Supporting Software Variability with Graph Transformations

Abstract

Software systems and the artifacts they consist of often exist in many different variants. When creating new variants, developers typically rely on the “clone and own” strategy of copying and modifying existing variants, a simple and intuitive approach with significant long-term disadvantages. In this talk, I present a line of work on supporting variants in software engineering by explicitly addressing variability as a feature in graph transformations. I focus on three transformation scenarios: one where the input graph has variability (representing the established notion of a software product line), one where rules have variability (leading to variability-based rules), and a combination of the first two scenarios. Each scenario is supported with formal constructions, efficient transformation algorithms, and tool support. Our work shows that a systematic way of supporting variability in transformations can improve the maintainability and the performance of a software system.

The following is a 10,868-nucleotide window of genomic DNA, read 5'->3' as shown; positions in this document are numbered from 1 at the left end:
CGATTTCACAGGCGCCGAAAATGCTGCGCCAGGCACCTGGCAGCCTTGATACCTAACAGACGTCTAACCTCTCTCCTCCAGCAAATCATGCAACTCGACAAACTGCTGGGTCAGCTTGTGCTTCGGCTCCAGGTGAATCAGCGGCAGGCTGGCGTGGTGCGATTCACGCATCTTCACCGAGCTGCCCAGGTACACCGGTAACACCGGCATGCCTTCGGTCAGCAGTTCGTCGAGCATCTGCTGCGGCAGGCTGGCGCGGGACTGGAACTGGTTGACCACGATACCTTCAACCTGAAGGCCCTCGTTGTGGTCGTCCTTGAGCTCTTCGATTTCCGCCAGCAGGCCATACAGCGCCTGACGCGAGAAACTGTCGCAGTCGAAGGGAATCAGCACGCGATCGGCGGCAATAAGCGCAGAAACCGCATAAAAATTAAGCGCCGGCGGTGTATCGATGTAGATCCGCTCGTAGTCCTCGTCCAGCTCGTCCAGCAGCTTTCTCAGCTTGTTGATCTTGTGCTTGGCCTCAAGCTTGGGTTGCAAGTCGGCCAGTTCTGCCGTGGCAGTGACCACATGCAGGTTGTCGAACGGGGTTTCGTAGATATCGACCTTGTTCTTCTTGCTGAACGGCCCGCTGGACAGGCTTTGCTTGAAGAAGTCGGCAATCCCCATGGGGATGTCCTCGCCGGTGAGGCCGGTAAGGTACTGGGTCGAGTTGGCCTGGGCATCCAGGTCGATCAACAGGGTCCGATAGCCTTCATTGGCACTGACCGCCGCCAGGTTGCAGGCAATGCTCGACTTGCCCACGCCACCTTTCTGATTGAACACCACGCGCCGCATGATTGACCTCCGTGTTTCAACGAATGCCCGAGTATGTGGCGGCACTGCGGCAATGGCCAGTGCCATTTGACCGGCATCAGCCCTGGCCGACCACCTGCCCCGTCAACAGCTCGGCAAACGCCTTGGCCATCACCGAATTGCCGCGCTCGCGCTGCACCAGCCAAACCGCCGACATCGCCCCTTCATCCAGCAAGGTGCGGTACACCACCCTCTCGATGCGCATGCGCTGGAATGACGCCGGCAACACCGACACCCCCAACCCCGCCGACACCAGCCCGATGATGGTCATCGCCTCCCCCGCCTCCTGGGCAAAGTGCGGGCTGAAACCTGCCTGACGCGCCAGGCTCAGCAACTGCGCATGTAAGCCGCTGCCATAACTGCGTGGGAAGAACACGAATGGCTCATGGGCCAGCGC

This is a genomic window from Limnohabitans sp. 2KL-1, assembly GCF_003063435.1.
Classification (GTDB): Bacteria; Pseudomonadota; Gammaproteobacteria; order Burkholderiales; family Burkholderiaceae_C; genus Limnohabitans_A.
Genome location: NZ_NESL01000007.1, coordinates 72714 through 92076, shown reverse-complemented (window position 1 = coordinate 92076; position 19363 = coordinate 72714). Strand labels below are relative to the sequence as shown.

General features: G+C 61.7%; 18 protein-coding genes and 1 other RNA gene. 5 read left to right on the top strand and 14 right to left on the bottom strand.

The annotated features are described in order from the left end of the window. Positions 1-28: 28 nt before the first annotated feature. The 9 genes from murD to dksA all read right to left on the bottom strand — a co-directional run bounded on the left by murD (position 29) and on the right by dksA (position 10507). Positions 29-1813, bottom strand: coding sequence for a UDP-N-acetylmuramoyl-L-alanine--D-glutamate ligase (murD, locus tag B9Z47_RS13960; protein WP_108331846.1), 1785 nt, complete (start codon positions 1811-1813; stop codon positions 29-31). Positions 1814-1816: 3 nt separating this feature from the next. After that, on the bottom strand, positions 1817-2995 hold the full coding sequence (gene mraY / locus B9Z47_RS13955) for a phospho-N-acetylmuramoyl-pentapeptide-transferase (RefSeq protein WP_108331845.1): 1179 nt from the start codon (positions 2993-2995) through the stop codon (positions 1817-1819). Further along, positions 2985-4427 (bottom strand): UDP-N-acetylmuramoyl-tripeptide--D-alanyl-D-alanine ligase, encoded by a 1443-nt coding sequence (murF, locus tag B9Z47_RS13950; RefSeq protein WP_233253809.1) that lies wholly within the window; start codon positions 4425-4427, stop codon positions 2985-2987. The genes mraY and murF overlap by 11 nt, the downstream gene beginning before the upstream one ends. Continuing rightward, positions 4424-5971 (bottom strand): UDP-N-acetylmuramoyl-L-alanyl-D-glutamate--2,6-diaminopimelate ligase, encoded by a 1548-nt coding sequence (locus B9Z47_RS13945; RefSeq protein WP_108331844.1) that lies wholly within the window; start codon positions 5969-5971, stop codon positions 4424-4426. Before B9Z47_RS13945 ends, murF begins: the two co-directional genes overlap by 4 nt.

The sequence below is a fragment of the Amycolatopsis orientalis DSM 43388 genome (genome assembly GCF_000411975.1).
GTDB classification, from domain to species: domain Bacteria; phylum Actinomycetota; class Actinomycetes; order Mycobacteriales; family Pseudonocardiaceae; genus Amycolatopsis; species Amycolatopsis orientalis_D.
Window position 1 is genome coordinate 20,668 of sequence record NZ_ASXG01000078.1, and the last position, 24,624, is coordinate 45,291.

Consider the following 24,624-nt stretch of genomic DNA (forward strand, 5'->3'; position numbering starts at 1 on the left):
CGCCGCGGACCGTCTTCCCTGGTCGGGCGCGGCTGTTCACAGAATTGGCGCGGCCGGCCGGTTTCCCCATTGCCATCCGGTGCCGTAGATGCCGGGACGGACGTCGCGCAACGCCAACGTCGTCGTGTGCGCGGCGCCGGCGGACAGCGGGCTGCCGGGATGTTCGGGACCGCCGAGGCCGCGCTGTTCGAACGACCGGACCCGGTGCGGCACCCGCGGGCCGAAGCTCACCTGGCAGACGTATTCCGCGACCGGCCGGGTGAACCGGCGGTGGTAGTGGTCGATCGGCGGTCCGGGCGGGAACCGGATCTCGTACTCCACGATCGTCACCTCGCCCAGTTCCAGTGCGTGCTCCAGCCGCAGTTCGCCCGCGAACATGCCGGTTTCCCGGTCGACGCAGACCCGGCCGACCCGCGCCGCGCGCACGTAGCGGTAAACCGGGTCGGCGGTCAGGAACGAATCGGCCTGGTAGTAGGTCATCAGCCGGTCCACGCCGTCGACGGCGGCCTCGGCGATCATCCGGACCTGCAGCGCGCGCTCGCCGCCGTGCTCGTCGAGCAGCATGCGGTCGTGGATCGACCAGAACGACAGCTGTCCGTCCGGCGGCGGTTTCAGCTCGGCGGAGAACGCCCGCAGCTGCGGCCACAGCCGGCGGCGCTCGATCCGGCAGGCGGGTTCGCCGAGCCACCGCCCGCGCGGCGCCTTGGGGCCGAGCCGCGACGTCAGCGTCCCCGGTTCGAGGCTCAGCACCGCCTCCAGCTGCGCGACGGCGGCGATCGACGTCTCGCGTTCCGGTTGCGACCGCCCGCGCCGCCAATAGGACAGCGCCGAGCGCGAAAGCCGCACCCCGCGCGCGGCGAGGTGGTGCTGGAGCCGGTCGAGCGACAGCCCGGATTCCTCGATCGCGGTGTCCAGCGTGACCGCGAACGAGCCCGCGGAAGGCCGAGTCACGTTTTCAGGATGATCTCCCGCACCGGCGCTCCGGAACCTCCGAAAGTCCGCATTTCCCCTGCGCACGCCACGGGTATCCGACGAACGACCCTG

Date
Dec 3, 2021 15:00 Europe/Paris
Event
GReTA seminar
Zoom registration: click here! Please consider joining the meeting already within the 15min prior to the start of the seminar to ensure your setup is functioning properly. You may connect with either the Zoom web or Zoom desktop clients.

Please note that the meeting will be recorded and live-streamed to YouTube:

Daniel Strüber
Daniel Strüber
Senior Lecturer in Computer Science

I am a senior lecturer in the joint software engineering division of Chalmers University of Technology and the University of Gothenburg, Sweden. I am also an assistant professor in the software science group at Radboud University Nijmegen, Netherlands. With my research, I aim to support software developers during the construction and analysis of complex software systems. Much of my work is in model-driven engineering. I develop model-based languages, tools, and techniques to assure software quality, to manage variability, to establish privacy and security, to support collaborative development, and to explore search spaces. I investigate systematic AI engineering practices that become increasingly important as AI is finding its way in all areas of society. I conduct empirical, formal, and engineering research to understand the challenges faced by developers and to study the usability and performance benefits of improved solutions. Application domains of my work include robotics, web-based systems, and IDEs.